• Wed
  • Oct 1, 2014
  • Updated: 5:32am

'United' coalition stands by demands

PUBLISHED : Wednesday, 17 June, 1998, 12:00am
UPDATED : Wednesday, 17 June, 1998, 12:00am

Political parties yesterday reaffirmed their support for tax and rates cuts, despite a question mark over their unity.


The coalition pledged to pursue Donald Tsang Yam-kuen item-by-item over its six-point plan when they meet next week.


The MTR, LRT and KCR corporations will be asked to cut fares when chiefs Jack So Chak-kwong and Yeung Kai-yin meet the coalition next week.


Coalition convenor Allen Lee Peng-fei denied the united front had crumbled.


'Our message is clear. We affirm that consensus stands. We will be united in pushing this consensus.


'We will get on with the practicalities, of each and every point and ask him [Mr Tsang] when he is going to implement these,' he said.


He would not be drawn on what action would be taken if the demands were rejected.


Speculation about the strength of coalition unity mounted when the DAB and the Progressive Alliance said they would not insist on the package if officials could prove it was impractical.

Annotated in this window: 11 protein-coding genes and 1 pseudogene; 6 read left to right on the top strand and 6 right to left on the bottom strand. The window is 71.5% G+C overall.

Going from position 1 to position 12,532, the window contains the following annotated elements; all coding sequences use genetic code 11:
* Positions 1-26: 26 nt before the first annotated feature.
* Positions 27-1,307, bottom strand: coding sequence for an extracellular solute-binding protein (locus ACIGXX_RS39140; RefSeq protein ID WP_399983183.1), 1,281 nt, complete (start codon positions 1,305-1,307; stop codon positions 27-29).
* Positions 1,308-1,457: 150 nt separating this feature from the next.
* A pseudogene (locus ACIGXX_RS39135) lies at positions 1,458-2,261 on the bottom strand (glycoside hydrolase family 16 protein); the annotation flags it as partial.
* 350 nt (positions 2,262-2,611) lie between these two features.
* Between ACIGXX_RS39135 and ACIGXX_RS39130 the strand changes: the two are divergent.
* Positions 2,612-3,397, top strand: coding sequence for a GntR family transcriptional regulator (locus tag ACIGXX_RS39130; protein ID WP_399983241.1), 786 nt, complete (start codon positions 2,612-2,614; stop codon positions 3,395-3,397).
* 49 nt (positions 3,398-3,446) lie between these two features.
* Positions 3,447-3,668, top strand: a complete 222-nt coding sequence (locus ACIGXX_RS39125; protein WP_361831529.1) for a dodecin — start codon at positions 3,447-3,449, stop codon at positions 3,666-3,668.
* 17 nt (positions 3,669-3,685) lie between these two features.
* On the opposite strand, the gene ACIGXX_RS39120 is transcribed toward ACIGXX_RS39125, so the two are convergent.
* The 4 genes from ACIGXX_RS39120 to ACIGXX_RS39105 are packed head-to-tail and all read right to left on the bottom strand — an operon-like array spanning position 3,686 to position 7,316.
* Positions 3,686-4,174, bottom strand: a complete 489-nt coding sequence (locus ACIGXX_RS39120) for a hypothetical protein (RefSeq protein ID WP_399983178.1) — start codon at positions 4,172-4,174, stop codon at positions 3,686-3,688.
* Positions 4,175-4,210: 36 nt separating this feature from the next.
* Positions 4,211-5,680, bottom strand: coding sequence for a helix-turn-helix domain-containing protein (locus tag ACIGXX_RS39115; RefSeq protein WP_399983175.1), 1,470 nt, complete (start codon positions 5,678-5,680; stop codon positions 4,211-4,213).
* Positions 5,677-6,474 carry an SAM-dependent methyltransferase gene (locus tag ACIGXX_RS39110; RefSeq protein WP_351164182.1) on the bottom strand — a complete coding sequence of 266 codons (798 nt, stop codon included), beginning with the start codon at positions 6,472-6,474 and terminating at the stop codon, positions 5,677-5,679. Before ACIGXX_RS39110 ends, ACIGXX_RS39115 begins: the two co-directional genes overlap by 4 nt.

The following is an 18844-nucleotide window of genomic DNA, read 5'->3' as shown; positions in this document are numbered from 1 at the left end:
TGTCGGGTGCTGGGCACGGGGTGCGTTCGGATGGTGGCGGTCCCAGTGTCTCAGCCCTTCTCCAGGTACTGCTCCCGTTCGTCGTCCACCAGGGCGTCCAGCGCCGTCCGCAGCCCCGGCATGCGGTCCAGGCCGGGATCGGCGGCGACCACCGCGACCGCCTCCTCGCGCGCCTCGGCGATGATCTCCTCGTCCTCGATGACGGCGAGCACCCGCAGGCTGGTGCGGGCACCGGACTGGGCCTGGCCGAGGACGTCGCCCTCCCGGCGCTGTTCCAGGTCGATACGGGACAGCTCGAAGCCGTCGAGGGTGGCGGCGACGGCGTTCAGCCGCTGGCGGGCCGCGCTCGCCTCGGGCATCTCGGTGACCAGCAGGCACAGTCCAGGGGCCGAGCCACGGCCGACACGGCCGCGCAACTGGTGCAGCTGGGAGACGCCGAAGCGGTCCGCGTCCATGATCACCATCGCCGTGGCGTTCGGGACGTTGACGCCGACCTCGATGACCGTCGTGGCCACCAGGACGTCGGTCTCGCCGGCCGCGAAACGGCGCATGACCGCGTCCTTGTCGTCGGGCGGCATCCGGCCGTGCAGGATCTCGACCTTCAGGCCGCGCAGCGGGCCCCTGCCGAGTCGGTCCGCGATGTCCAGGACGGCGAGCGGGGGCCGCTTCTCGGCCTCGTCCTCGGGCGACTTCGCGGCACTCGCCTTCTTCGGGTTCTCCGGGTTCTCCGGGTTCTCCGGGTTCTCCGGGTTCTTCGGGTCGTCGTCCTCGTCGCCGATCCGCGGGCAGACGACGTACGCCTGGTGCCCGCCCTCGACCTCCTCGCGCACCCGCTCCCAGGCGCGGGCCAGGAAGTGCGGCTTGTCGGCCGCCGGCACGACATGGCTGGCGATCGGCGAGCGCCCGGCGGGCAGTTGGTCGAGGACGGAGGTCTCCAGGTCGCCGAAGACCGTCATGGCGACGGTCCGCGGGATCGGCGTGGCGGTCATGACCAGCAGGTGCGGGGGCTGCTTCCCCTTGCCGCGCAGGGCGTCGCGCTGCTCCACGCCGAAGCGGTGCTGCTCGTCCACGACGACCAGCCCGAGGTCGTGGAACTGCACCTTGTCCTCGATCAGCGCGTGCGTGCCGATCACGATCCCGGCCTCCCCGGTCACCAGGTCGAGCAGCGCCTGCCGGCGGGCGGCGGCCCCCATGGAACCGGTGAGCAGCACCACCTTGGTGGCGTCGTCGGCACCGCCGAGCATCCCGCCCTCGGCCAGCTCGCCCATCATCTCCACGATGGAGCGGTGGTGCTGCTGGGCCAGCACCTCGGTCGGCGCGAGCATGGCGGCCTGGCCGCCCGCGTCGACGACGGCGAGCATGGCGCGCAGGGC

The parties are understood to fear the Government is trying to test how individual parties would react by suggesting measures were likely to be rejected.


'That's why we would not say what action we will take. Otherwise, it will reveal our baseline and leave room for officials to manipulate us,' a source said.


The coalition considered arranging its six demands in order of priority but decided that was unnecessary.


'We feel that the ball is now in the Government's court and we should stand firm,' said the source.


Chan Kam-lam of the Democratic Alliance for the Betterment of Hong Kong yesterday stressed the party supported the measures.


'But we just don't think we should threaten to block all government bills and funding,' he said.


Progressive Alliance chairman Ambrose Lau Hon-chuen said he supported the move although he did not attend the talks. 'But we should be rational and listen to the Government's views.' Emily Lau Wai-hing of The Frontier suggested the Government wanted to split the coalition.


'We will urge this Government, which has been elected by no one, to listen closely to the representatives of the people,' she said.


Democratic Party vice-chairman Dr Yeung Sum said: 'We are pretty sure that public opinion is fully on our side.'

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